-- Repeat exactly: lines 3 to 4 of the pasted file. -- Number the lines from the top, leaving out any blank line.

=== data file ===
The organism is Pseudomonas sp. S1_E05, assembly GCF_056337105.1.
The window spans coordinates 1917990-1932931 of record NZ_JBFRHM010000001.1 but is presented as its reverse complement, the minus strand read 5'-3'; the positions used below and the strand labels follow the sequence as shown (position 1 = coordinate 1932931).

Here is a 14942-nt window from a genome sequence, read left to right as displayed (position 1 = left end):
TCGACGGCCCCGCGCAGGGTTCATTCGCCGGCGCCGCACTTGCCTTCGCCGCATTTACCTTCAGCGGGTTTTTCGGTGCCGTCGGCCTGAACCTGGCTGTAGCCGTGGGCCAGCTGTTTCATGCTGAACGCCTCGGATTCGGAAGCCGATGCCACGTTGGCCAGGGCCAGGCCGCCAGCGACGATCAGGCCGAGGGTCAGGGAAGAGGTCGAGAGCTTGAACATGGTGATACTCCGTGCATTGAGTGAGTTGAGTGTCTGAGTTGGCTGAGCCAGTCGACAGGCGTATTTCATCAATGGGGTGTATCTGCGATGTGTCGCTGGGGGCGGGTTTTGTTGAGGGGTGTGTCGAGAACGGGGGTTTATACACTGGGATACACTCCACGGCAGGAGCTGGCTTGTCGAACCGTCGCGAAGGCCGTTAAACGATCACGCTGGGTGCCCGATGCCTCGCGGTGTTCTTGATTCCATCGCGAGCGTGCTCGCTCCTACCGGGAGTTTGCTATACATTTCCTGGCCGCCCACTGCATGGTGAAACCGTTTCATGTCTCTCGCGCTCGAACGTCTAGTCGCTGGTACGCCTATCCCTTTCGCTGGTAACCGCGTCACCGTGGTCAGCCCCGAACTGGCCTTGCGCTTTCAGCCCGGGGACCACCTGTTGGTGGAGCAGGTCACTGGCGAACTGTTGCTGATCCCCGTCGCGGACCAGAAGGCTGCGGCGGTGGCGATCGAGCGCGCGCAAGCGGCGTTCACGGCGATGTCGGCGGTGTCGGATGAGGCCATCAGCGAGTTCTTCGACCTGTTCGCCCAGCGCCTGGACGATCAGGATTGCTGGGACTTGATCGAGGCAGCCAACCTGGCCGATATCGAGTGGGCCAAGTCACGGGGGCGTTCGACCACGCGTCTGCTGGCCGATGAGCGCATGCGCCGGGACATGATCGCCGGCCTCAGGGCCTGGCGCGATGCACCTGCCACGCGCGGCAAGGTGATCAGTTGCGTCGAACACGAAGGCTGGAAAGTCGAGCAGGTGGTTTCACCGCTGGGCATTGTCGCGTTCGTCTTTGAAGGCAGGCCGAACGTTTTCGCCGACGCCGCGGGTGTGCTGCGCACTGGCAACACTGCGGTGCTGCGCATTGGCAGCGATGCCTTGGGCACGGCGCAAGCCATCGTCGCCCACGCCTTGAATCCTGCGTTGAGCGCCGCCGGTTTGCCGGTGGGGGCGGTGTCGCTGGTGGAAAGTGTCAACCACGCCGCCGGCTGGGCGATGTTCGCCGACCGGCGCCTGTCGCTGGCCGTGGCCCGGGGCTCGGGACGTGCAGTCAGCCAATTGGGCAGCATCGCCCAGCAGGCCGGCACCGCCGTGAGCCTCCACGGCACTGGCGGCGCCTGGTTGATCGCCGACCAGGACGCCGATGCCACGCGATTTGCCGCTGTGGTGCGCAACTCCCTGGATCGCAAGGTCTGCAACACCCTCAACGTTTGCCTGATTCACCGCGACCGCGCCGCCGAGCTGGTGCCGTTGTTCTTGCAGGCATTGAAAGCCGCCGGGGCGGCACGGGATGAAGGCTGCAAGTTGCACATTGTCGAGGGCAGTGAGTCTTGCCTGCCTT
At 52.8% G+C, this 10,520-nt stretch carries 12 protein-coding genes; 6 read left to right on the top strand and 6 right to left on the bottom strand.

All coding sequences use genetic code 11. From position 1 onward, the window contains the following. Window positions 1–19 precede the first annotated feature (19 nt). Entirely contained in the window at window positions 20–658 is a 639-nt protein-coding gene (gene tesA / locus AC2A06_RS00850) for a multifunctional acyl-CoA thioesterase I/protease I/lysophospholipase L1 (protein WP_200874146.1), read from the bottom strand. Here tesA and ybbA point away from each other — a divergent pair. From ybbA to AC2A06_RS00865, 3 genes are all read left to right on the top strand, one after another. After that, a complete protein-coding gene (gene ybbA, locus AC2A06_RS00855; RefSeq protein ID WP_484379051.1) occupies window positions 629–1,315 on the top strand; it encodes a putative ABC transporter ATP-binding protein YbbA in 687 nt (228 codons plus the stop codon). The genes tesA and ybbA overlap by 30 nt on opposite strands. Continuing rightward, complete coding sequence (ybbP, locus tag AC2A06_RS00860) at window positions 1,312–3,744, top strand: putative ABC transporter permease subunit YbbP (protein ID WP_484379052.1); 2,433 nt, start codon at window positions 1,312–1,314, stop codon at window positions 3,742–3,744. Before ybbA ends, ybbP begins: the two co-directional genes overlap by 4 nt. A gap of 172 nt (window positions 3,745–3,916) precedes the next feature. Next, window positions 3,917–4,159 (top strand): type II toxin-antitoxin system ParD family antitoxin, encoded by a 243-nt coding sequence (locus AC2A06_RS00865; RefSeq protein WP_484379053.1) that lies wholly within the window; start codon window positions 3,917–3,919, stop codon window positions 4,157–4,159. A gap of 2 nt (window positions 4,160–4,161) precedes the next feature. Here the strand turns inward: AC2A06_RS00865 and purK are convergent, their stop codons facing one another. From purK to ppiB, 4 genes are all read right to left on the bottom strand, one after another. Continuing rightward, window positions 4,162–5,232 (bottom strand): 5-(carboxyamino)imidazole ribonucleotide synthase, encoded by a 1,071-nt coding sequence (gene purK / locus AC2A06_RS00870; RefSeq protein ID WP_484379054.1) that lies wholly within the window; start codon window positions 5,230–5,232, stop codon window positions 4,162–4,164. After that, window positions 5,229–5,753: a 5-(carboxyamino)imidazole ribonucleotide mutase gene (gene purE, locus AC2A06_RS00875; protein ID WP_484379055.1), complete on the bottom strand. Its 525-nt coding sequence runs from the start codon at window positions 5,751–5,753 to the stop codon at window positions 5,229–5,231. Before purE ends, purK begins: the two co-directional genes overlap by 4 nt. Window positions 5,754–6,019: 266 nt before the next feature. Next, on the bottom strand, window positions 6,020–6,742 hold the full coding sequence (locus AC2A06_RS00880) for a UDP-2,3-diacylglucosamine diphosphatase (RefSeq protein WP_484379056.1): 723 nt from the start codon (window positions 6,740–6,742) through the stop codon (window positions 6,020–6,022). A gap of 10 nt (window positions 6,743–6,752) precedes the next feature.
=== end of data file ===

Here is a 14942-nt window from a genome sequence, read left to right as displayed (position 1 = left end):
TCGACGGCCCCGCGCAGGGTTCATTCGCCGGCGCCGCACTTGCCTTCGCCGCATTTACCTTCAGCGGGTTTTTCGGTGCCGTCGGCCTGAACCTGGCTGTAGCCGTGGGCCAGCTGTTTCATGCTGAACGCCTCGGATTCGGAAGCCGATGCCACGTTGGCCAGGGCCAGGCCGCCAGCGACGATCAGGCCGAGGGTCAGGGAAGAGGTCGAGAGCTTGAACATGGTGATACTCCGTGCATTGAGTGAGTTGAGTGTCTGAGTTGGCTGAGCCAGTCGACAGGCGTATTTCATCAATGGGGTGTATCTGCGATGTGTCGCTGGGGGCGGGTTTTGTTGAGGGGTGTGTCGAGAACGGGGGTTTATACACTGGGATACACTCCACGGCAGGAGCTGGCTTGTCGAACCGTCGCGAAGGCCGTTAAACGATCACGCTGGGTGCCCGATGCCTCGCGGTGTTCTTGATTCCATCGCGAGCGTGCTCGCTCCTACCGGGAGTTTGCTATACATTTCCTGGCCGCCCACTGCATGGTGAAACCGTTTCATGTCTCTCGCGCTCGAACGTCTAGTCGCTGGTACGCCTATCCCTTTCGCTGGTAACCGCGTCACCGTGGTCAGCCCCGAACTGGCCTTGCGCTTTCAGCCCGGGGACCACCTGTTGGTGGAGCAGGTCACTGGCGAACTGTTGCTGATCCCCGTCGCGGACCAGAAGGCTGCGGCGGTGGCGATCGAGCGCGCGCAAGCGGCGTTCACGGCGATGTCGGCGGTGTCGGATGAGGCCATCAGCGAGTTCTTCGACCTGTTCGCCCAGCGCCTGGACGATCAGGATTGCTGGGACTTGATCGAGGCAGCCAACCTGGCCGATATCGAGTGGGCCAAGTCACGGGGGCGTTCGACCACGCGTCTGCTGGCCGATGAGCGCATGCGCCGGGACATGATCGCCGGCCTCAGGGCCTGGCGCGATGCACCTGCCACGCGCGGCAAGGTGATCAGTTGCGTCGAACACGAAGGCTGGAAAGTCGAGCAGGTGGTTTCACCGCTGGGCATTGTCGCGTTCGTCTTTGAAGGCAGGCCGAACGTTTTCGCCGACGCCGCGGGTGTGCTGCGCACTGGCAACACTGCGGTGCTGCGCATTGGCAGCGATGCCTTGGGCACGGCGCAAGCCATCGTCGCCCACGCCTTGAATCCTGCGTTGAGCGCCGCCGGTTTGCCGGTGGGGGCGGTGTCGCTGGTGGAAAGTGTCAACCACGCCGCCGGCTGGGCGATGTTCGCCGACCGGCGCCTGTCGCTGGCCGTGGCCCGGGGCTCGGGACGTGCAGTCAGCCAATTGGGCAGCATCGCCCAGCAGGCCGGCACCGCCGTGAGCCTCCACGGCACTGGCGGCGCCTGGTTGATCGCCGACCAGGACGCCGATGCCACGCGATTTGCCGCTGTGGTGCGCAACTCCCTGGATCGCAAGGTCTGCAACACCCTCAACGTTTGCCTGATTCACCGCGACCGCGCCGCCGAGCTGGTGCCGTTGTTCTTGCAGGCATTGAAAGCCGCCGGGGCGGCACGGGATGAAGGCTGCAAGTTGCACATTGTCGAGGGCAGTGAGTCTTGCCTGCCTT